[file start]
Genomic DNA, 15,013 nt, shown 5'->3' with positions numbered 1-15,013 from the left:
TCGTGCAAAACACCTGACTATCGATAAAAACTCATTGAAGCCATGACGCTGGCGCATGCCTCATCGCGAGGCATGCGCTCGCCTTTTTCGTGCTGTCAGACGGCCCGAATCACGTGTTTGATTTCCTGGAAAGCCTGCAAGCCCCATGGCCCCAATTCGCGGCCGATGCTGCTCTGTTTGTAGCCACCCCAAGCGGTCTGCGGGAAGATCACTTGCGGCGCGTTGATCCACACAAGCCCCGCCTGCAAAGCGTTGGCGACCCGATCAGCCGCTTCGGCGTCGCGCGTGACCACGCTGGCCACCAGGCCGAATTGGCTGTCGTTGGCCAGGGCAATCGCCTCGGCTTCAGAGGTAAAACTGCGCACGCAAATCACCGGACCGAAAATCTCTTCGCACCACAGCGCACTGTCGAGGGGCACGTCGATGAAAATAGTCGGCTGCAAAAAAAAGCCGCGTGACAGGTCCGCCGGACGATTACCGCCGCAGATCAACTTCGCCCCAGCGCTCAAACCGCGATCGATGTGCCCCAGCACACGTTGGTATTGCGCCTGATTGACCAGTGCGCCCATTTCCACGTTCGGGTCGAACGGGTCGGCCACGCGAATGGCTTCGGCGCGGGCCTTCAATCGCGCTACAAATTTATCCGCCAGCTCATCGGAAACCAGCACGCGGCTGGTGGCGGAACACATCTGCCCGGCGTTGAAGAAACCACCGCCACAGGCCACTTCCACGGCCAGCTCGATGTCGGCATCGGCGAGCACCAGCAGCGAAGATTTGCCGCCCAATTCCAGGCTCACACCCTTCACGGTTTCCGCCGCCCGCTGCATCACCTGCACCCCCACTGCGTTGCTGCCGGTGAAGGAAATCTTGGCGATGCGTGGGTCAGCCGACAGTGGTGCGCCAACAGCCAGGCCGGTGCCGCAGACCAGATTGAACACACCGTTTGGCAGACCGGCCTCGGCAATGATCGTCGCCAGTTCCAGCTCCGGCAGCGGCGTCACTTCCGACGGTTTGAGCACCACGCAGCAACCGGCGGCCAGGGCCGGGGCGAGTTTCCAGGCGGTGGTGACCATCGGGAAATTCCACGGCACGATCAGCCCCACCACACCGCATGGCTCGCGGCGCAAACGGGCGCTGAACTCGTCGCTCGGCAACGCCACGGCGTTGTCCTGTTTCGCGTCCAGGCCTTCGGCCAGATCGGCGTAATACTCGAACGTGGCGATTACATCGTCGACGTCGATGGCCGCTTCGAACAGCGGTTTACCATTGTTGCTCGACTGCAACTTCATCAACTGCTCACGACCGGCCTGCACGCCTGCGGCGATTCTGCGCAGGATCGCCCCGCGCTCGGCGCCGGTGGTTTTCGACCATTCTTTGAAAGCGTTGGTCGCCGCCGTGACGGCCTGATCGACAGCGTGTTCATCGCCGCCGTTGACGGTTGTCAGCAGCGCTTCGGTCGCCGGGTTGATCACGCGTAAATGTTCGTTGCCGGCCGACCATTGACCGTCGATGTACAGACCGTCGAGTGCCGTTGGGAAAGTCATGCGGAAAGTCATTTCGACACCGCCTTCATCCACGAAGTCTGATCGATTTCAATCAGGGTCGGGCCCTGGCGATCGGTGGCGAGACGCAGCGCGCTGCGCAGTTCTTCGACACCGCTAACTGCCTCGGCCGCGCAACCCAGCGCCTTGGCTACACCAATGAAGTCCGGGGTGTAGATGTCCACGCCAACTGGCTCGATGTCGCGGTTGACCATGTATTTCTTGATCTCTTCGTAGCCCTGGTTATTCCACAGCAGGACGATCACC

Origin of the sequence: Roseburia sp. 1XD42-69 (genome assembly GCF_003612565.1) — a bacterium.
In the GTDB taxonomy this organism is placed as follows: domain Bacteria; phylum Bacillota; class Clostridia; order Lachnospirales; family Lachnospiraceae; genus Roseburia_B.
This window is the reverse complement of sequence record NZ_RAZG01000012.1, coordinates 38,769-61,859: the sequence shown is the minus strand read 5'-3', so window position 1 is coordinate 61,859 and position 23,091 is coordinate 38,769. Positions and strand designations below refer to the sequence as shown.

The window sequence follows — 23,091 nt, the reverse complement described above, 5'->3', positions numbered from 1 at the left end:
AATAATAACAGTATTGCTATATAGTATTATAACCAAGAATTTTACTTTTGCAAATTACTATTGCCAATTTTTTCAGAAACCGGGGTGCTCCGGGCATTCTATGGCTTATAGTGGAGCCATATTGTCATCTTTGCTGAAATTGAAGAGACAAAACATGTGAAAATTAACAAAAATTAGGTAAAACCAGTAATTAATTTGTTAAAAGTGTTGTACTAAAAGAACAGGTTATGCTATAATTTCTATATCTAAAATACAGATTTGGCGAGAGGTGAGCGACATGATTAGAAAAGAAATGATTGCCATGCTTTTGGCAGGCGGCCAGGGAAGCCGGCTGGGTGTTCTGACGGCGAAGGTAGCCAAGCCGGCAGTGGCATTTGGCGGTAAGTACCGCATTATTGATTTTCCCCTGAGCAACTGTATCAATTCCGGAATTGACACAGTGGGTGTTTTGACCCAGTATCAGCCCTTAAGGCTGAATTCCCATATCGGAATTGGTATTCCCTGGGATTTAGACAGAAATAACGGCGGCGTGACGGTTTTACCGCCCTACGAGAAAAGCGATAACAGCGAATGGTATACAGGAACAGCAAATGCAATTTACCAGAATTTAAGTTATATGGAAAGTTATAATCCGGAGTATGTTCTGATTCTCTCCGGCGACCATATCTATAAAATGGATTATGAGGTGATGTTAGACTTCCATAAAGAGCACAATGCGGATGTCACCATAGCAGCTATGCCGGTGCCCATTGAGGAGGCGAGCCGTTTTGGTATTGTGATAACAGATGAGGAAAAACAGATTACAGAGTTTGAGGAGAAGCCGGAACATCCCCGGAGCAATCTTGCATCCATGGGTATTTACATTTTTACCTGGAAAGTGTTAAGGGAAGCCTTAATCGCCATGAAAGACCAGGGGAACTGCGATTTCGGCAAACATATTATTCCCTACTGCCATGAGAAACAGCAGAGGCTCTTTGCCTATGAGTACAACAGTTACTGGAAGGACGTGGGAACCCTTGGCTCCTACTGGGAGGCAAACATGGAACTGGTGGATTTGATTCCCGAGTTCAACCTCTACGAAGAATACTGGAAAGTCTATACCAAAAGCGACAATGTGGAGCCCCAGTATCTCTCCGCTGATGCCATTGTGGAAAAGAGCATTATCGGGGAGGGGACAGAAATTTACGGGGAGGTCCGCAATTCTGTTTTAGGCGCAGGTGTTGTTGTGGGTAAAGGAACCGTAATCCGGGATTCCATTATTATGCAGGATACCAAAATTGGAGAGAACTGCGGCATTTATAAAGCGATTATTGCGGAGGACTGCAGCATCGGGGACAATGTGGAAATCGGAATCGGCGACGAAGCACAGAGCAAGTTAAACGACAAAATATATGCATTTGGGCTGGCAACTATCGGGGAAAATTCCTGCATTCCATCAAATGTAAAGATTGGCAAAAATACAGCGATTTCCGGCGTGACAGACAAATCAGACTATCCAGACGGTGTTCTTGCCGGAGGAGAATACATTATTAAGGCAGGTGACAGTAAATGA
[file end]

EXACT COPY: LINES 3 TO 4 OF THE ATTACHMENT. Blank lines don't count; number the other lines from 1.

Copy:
Origin of the sequence: Roseburia sp. 1XD42-69 (genome assembly GCF_003612565.1) — a bacterium.
In the GTDB taxonomy this organism is placed as follows: domain Bacteria; phylum Bacillota; class Clostridia; order Lachnospirales; family Lachnospiraceae; genus Roseburia_B.